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The Comet and Nimrod

by
Ray Williams




MR2P - XV229 - RAF Kinloss MR Wing
On finals to land at RAF Kinloss in Scotland, the Nimrod bristles with all manner of aerials and antennae, MAD equipment being in the extended tail.


TYPE
long range maritime reconnaissance aircraft


MANUFACTURER
de Havilland - British Aerospace


ENGINE
four Rolls-Royce Spey RB168-20/250 turbofans, 12,140lb (5,506kg) thrust


DIMENSIONS
  • span : 114'10"(35m)
  • length : 126'9"(38.63m)
  • height : 28'6"(8.69m)
  • wing area : 2,059sqft(191.28m²)



WEIGHTS

  • empty : 73,816lb(33,483kg)
  • maximum : 177,500lb(80,510kg)



PERFORMANCE

  • max speed : 575mph(926km/h)
  • ceiling : 42,000ft(12,800m)
  • range : 5,755miles(9,265km)



FIRST FLIGHT

  • prototype Comet : 27th July 1949
  • first production : 9th January 1951
  • entered service as Nimrod : September 1969



AVIONICS

  • EMI Searchwater radar
  • Ferranti 1600D computer
  • TacNav - Tactical Navigation system
  • Marconi Avionics AQS901 processor with 8 sonobuoys
  • sonics system & Anglo Australian Barra long range sonobuoy
  • Smiths SEP 6 autopilot
  • MAD - Magnetic Anomaly Detector
  • Loral ESM - Electronic Support Measure pods



WEAPONS

  • four AIM-9G Sidewinder AAM
  • mines & depth charges in the weapons bay
  • Mk.46 homing torpedo
  • Stingray torpedo
  • 1,000lb bombs
  • McDonnell Douglas Harpoon anti-ship missile



NOTES
Developed from the Comet airliner, designed to combine high altitude performance and fast transit speed with low wing loading and low speed manoeuvring to provide anti-shipping strike, submarine hunting and surveillance. They have taken part in two conflicts, the Falklands and the Gulf Wars. Capable of searching and destroying submarines using the MAD system and torpedoes dropped by parachute, the Nimrod finds frequent work these days assisting in long range Air/Sea rescue operations. A version designated AEW.3 very nearly became Britain's Airborne Early Warning aircraft, eventually costs and technical difficulties with the systems resulted in our purchasing American AWACS instead. The flight refuelling probes fitted to Nimrods were salvaged from the Vulcan fleet as they were being scrapped.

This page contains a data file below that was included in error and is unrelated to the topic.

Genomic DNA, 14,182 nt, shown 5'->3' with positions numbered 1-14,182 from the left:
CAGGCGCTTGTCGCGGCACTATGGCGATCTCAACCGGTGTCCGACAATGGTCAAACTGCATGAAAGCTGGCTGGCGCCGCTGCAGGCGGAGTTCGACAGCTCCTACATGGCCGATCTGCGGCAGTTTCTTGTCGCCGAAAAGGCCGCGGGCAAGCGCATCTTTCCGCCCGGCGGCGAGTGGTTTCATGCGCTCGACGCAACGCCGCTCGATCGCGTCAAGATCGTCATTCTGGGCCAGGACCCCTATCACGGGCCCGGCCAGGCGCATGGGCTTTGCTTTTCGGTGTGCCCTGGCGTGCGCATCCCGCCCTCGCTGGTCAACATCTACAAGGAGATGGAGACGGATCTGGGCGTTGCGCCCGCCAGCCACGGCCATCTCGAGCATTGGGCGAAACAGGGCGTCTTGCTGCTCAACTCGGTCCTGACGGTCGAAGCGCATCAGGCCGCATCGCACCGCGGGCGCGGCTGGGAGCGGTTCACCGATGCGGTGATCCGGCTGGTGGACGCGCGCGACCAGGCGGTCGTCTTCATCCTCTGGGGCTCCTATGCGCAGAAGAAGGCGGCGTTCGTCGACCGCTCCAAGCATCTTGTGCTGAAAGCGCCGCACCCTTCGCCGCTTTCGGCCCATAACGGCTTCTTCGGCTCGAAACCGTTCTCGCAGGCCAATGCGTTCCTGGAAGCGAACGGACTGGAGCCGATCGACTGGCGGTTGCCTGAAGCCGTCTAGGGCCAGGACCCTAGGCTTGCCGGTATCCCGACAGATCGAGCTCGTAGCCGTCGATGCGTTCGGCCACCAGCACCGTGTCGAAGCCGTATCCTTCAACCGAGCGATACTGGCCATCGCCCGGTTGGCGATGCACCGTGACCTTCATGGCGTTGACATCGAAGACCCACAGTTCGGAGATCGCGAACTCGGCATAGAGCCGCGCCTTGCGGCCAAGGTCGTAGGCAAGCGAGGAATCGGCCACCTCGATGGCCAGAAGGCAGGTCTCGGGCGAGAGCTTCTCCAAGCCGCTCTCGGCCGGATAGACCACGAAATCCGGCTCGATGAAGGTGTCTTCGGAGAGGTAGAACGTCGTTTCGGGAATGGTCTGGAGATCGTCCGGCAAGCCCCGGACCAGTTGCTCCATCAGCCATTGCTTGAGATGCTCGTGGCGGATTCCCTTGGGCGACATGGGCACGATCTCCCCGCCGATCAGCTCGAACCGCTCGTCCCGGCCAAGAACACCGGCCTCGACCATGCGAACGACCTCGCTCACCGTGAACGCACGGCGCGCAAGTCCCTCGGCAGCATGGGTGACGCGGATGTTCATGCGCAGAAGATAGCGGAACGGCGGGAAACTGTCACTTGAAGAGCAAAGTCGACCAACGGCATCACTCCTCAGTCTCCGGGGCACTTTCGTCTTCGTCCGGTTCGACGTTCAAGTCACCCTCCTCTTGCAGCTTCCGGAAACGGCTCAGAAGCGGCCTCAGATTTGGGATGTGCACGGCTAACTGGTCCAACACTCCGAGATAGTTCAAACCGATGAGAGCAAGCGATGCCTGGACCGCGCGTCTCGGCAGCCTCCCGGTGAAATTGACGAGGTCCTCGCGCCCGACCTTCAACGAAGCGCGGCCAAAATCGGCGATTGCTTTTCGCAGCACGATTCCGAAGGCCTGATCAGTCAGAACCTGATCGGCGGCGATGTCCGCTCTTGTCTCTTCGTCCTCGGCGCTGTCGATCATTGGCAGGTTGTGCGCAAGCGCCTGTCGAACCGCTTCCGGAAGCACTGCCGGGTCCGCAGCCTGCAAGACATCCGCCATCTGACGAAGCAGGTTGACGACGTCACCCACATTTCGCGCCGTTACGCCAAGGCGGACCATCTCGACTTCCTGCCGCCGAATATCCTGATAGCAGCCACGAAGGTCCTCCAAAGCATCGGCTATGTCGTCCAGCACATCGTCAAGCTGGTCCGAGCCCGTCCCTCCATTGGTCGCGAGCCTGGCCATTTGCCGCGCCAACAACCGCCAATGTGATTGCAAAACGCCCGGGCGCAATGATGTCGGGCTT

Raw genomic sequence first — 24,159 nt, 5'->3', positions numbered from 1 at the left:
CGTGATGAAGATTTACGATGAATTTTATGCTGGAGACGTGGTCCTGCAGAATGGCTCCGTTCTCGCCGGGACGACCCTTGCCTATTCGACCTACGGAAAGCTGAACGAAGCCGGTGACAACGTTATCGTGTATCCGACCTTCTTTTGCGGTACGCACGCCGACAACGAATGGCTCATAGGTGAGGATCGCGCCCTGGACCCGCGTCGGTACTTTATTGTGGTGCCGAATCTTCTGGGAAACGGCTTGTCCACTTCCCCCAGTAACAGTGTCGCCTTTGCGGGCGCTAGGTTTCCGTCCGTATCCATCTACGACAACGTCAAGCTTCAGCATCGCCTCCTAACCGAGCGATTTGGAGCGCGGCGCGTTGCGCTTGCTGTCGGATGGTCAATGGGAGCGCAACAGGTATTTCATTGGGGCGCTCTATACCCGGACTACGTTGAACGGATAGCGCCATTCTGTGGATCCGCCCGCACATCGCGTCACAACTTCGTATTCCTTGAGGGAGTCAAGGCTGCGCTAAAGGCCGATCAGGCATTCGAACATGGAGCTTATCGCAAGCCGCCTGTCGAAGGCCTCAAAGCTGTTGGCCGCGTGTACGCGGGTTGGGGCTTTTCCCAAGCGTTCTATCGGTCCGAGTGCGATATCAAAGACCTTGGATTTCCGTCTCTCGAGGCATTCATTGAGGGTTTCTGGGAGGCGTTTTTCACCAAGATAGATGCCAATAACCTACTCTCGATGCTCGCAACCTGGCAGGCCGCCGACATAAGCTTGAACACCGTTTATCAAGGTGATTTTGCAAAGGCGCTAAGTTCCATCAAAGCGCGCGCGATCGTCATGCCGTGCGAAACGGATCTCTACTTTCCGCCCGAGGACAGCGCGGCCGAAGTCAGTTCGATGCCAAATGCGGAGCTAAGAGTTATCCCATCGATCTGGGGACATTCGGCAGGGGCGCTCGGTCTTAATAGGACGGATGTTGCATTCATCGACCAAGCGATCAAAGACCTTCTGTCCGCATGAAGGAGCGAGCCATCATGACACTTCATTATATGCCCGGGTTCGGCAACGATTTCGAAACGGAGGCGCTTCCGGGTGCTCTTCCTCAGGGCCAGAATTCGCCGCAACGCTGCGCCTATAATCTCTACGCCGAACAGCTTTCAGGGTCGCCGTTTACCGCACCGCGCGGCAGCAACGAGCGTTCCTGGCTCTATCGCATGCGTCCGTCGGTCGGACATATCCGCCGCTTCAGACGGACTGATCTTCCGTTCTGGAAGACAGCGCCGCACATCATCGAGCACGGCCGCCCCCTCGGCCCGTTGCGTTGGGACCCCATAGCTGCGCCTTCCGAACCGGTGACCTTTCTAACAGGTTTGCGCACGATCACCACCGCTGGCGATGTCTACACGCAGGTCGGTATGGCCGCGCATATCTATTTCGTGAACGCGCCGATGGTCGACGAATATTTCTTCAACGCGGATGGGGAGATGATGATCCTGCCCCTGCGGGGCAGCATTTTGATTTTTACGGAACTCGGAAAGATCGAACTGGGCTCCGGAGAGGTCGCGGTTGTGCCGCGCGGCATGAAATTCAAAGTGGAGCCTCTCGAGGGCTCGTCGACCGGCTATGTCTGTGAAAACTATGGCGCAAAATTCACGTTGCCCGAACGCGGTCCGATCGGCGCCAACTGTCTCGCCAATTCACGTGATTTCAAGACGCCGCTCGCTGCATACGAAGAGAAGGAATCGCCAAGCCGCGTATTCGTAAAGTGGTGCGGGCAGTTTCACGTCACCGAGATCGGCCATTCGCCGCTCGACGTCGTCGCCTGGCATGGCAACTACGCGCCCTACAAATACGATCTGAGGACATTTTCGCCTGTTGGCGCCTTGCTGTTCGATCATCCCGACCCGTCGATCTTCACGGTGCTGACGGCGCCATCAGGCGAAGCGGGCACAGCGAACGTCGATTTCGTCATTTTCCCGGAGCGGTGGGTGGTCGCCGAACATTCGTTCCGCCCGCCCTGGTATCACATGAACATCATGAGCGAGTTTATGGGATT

The Marconi Avionics AQS901 was a dual fit system, each system capable of processing 8 sonobuoys. The 'sonics system' mentioned above consisted of a chart recorder that burnt submarine signatures onto paper, apparently a smelly process. The aircraft has a galley, essential morale-boosting equipment and the focus of all activity on long flights. The Nimrod can refuel from a variety of tankers including the Hercules, which has to go into a shallow dive while the Nimrod throttles right back. There is a powerful searchlight on the starboard wing, mounted on a fuel tank called the 4A tank. The searchlight is 7 million candle power and cannot be struck on the ground for more than a few seconds or the heat generated destroys the searchlight. The 4A tank is fitted with a black plastic cover which breaks off in a under-carriage-up landing to reveal a small wheel which protects the tank and hopefully stops it rupturing.

UPDATE 1998

21 Nimrods are to be upgraded to 'Nimrod 2000' standard, at a total cost of 1.8 billion pounds. They will have BMW/Rolls-Royce BR710 engines, a new centre wing section, a new mission system, avionics, cabin interior and cockpit, and are due in service around 2002.

Squadrons using the Nimrod:

  • No.42 (Reserve) Squadron, RAF Kinloss (MR.2P)
  • No.51 Squadron, RAF Waddington (R.1)
  • No.120 Squadron, RAF Kinloss (MR.2P)
  • No.201 Squadron, RAF Kinloss (MR.2P)
  • No.206 Squadron, RAF Kinloss (MR.2P)
UPDATE 2010

Nimrod MR2s have now been withdrawn from service. Disposals of the last remaining airframes are as follows:
Serial Going to...
XV226 For Bruntingthorpe
XV229 For Solway Aviation Museum, Carlisle
XV231 Manchester Airport Aviation Viewing Park
XV232 For Coventry Air Atlantique Classic Flight
XV235 Stored at RAF Kinloss
XV240 RAF Kinloss gate guard, see here
XV241 Stored RAF Kinloss
XV244 Stored RAF Kinloss
XV248 Nose to Higland Aviation Museum, Inverness
XV250 Elvington North Yorkshire Air Museum
XV252 Stored RAF Kinloss
XV254 Stored RAF Kinloss
XV255 For RAF Cosford
XV260 Stored RAF Kinloss
XW664 (R1) East Midlands Aeropark

see pictures of some of the above airframes here : 2009 Gallery and 2010 Gallery

2010 - Latest news appears to be that the entire MRA4 project has been cancelled by the UK government as a cost cutting exercise, causing enormous grief, no doubt, in many RAF establishments involved with the aircraft, notably RAF Kinloss. The new aircraft, costing millions, are being cut up for scrap. Seems madness, let's hope 'they' know what they're doing!



MR2P - XV232 - RAF Kinloss MR Wing
Close-up of the Nimrod's nose with the hefty flight refuelling probe above the cockpit, and massive bomb bay doors open below the engine intake. Just visible is one of two aerials for SARBE (Search And Rescue Bearing/Beacon Equipment) used to detect the personal locator beacons of crew in the water after ejecting. An instrument in the cockpit gives the first pilot (left hand seat, by his left leg) fly left/right instructions and an audible bleep from the PLB.